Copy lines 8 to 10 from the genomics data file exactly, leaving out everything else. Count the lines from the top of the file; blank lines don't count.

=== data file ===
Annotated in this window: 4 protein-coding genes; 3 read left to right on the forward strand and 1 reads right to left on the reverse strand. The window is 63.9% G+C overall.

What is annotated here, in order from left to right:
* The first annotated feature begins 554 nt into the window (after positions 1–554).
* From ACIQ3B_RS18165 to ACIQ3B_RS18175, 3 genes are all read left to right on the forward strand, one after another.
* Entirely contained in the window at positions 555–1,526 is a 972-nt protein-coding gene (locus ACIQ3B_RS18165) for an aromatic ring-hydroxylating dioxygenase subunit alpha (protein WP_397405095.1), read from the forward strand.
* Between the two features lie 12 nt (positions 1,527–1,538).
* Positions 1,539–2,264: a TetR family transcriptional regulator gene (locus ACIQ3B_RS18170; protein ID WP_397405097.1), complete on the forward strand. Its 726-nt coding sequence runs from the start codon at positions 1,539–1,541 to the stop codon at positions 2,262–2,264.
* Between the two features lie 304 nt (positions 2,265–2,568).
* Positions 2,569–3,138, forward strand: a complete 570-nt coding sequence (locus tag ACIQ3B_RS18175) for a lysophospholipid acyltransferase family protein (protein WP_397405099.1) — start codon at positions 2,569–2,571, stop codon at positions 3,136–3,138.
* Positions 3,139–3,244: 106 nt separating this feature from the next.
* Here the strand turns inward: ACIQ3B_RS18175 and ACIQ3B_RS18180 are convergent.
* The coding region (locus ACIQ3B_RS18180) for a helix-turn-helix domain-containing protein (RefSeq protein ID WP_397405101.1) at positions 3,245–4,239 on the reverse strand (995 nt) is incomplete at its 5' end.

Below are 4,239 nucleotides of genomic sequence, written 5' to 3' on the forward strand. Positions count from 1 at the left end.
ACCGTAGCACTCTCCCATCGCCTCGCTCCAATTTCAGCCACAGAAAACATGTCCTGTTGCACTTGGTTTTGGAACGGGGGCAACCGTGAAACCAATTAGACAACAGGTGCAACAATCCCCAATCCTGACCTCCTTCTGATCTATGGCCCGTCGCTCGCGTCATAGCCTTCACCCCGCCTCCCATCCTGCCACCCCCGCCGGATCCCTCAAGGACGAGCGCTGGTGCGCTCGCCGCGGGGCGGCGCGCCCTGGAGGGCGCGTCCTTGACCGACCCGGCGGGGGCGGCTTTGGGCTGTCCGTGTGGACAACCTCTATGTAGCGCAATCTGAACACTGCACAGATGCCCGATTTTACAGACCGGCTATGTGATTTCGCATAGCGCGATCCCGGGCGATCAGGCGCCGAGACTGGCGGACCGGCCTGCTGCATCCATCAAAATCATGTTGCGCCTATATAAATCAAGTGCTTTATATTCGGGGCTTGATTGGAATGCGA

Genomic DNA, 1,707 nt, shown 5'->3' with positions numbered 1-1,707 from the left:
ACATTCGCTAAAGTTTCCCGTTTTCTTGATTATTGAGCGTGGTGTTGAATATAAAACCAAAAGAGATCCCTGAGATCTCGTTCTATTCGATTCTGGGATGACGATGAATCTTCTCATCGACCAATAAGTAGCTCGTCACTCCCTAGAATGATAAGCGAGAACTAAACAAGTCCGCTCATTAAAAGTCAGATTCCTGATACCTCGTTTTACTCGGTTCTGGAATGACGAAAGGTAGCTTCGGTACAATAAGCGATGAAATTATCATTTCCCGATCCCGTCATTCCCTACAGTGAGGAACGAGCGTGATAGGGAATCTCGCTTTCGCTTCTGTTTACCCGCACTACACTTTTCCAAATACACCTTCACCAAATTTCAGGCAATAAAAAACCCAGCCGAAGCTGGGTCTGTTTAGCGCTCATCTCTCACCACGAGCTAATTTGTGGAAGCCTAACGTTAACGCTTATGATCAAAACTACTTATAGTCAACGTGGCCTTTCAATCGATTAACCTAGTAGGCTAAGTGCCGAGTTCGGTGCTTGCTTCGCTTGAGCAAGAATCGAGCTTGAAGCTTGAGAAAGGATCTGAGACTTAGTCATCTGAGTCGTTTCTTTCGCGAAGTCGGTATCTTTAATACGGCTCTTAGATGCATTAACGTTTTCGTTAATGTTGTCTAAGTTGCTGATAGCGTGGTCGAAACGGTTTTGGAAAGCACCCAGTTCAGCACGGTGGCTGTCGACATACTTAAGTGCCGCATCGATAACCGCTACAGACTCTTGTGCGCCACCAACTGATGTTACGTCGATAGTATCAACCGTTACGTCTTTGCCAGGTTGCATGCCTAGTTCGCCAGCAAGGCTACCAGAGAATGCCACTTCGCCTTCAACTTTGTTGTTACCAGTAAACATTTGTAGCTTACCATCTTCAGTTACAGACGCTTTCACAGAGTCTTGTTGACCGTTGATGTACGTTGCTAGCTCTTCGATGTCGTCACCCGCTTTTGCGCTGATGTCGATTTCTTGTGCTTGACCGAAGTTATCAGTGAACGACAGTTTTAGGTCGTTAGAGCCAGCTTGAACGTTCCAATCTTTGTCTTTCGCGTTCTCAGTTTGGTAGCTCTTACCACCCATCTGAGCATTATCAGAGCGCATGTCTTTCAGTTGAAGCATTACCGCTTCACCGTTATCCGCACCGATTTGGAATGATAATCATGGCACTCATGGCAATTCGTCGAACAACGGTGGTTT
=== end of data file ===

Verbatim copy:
* Between the two features lie 304 nt (positions 2,265–2,568).
* Positions 2,569–3,138, forward strand: a complete 570-nt coding sequence (locus tag ACIQ3B_RS18175) for a lysophospholipid acyltransferase family protein (protein WP_397405099.1) — start codon at positions 2,569–2,571, stop codon at positions 3,136–3,138.
* Positions 3,139–3,244: 106 nt separating this feature from the next.